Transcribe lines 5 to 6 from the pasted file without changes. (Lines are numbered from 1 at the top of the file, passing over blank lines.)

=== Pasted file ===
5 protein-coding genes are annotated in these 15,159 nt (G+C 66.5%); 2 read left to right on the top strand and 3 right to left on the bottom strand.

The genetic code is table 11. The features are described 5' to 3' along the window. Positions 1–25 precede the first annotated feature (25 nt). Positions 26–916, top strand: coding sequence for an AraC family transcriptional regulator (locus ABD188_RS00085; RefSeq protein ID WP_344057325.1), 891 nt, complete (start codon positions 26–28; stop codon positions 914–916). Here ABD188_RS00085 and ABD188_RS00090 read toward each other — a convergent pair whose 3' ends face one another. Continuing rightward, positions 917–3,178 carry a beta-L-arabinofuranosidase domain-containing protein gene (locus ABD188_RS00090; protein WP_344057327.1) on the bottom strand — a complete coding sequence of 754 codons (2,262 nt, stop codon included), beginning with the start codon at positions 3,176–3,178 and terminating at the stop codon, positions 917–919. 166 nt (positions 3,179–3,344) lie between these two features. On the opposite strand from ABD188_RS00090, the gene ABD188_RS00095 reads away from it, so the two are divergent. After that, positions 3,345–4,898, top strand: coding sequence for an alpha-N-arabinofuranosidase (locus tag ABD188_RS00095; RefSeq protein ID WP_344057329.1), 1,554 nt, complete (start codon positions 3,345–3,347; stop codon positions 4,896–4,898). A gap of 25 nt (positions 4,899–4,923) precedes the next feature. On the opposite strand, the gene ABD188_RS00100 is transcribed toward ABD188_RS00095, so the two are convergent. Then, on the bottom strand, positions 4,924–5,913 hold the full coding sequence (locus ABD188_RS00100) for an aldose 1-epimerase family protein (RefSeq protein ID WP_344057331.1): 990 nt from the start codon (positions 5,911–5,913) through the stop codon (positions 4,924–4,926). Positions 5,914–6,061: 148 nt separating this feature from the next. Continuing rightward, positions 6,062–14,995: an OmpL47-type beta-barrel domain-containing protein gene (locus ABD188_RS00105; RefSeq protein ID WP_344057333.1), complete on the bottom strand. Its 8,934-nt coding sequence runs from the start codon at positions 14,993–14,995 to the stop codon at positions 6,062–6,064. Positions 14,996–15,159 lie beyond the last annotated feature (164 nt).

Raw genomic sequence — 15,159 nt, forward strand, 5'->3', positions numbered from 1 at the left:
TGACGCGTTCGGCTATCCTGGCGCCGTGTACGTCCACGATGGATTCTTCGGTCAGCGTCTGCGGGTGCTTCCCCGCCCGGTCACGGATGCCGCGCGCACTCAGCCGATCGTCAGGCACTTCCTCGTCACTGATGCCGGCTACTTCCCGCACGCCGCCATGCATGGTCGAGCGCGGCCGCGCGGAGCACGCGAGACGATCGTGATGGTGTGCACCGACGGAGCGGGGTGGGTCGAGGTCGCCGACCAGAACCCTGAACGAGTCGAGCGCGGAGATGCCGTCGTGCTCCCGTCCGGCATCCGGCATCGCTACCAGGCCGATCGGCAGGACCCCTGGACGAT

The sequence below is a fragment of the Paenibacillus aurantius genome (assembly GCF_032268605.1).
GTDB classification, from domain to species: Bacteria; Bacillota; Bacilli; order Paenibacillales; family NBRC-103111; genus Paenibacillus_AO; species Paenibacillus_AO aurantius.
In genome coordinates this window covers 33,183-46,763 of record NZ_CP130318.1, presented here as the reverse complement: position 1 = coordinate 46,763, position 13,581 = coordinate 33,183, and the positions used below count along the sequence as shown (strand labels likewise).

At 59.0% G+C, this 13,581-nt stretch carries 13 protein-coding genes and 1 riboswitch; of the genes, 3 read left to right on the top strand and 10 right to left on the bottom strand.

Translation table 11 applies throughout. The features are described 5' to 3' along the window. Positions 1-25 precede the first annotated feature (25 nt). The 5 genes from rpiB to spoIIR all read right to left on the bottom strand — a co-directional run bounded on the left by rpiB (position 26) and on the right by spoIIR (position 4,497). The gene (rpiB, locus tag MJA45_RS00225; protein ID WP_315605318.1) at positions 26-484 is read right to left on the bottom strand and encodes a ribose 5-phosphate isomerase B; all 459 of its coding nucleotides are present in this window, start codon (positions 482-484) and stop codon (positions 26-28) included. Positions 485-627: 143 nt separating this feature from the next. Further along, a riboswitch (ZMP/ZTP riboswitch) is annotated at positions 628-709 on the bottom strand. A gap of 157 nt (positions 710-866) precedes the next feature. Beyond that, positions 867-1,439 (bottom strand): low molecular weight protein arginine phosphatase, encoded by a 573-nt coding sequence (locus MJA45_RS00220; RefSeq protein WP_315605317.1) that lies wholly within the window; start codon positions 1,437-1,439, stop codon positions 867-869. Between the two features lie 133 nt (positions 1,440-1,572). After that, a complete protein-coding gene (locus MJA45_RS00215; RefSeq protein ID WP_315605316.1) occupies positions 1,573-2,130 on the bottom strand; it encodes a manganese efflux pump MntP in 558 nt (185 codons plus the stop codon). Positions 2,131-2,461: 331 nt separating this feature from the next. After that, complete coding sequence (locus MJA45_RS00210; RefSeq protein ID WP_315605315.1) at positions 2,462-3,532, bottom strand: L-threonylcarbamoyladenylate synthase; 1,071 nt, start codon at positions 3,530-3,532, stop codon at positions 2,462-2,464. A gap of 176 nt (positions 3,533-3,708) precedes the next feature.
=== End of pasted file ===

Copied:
The sequence below is a fragment of the Paenibacillus aurantius genome (assembly GCF_032268605.1).
GTDB classification, from domain to species: Bacteria; Bacillota; Bacilli; order Paenibacillales; family NBRC-103111; genus Paenibacillus_AO; species Paenibacillus_AO aurantius.